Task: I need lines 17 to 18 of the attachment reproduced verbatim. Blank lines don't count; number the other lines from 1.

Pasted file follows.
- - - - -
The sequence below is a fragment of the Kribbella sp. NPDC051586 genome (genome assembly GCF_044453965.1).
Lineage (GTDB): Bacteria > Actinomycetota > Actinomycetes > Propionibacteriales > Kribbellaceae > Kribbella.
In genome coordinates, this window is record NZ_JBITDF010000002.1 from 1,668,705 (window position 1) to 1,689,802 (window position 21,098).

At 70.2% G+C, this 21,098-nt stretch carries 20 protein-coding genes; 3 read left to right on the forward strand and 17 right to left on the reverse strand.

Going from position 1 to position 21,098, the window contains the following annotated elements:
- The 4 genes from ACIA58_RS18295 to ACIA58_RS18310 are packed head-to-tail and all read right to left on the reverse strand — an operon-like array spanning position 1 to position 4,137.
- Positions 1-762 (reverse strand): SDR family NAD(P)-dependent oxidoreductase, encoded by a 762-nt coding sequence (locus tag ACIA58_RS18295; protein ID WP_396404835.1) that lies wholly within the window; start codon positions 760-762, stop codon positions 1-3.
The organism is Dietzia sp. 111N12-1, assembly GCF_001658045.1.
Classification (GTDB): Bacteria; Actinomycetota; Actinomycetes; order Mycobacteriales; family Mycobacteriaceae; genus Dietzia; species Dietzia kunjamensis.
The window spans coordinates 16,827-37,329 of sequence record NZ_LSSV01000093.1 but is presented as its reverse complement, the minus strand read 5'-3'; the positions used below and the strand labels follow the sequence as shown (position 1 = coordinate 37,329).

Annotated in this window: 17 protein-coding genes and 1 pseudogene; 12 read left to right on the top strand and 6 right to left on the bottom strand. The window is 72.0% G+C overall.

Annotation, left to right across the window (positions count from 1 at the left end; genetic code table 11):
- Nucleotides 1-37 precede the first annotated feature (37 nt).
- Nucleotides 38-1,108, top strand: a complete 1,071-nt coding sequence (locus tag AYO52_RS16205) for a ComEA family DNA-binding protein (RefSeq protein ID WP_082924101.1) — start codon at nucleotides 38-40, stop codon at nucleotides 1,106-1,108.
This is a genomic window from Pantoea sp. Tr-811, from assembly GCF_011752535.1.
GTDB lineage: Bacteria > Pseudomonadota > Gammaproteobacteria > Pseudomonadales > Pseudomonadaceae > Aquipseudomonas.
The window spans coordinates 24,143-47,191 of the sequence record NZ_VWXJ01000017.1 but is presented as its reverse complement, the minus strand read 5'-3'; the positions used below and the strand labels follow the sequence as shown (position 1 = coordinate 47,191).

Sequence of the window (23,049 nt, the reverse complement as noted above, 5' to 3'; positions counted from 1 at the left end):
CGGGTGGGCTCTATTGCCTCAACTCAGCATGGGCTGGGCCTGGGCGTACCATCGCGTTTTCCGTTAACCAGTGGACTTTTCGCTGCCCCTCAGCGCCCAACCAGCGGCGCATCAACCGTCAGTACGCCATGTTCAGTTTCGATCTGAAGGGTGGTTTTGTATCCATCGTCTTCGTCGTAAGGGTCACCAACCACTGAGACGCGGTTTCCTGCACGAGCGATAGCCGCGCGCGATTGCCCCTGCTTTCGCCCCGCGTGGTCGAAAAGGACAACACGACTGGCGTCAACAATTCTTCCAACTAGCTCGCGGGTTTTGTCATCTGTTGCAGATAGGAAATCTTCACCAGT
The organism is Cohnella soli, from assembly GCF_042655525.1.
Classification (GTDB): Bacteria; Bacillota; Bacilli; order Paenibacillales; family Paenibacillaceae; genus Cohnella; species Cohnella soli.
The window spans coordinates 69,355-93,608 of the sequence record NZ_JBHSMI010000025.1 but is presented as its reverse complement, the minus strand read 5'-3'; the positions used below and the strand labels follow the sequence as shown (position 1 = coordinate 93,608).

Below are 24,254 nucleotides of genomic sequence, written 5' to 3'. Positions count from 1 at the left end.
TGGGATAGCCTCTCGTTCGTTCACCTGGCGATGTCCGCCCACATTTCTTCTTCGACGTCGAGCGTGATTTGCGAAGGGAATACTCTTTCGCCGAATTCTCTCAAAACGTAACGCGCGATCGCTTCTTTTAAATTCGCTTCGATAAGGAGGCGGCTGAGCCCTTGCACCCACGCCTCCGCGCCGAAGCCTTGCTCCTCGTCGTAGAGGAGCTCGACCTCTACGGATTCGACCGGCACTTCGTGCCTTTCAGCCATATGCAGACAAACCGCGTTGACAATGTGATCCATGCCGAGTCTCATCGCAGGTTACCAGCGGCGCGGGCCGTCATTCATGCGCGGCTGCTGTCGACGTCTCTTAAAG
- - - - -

The window spans coordinates 24,143-47,191 of the sequence record NZ_VWXJ01000017.1 but is presented as its reverse complement, the minus strand read 5'-3'; the positions used below and the strand labels follow the sequence as shown (position 1 = coordinate 47,191).

Sequence of the window (23,049 nt, the reverse complement as noted above, 5' to 3'; positions counted from 1 at the left end):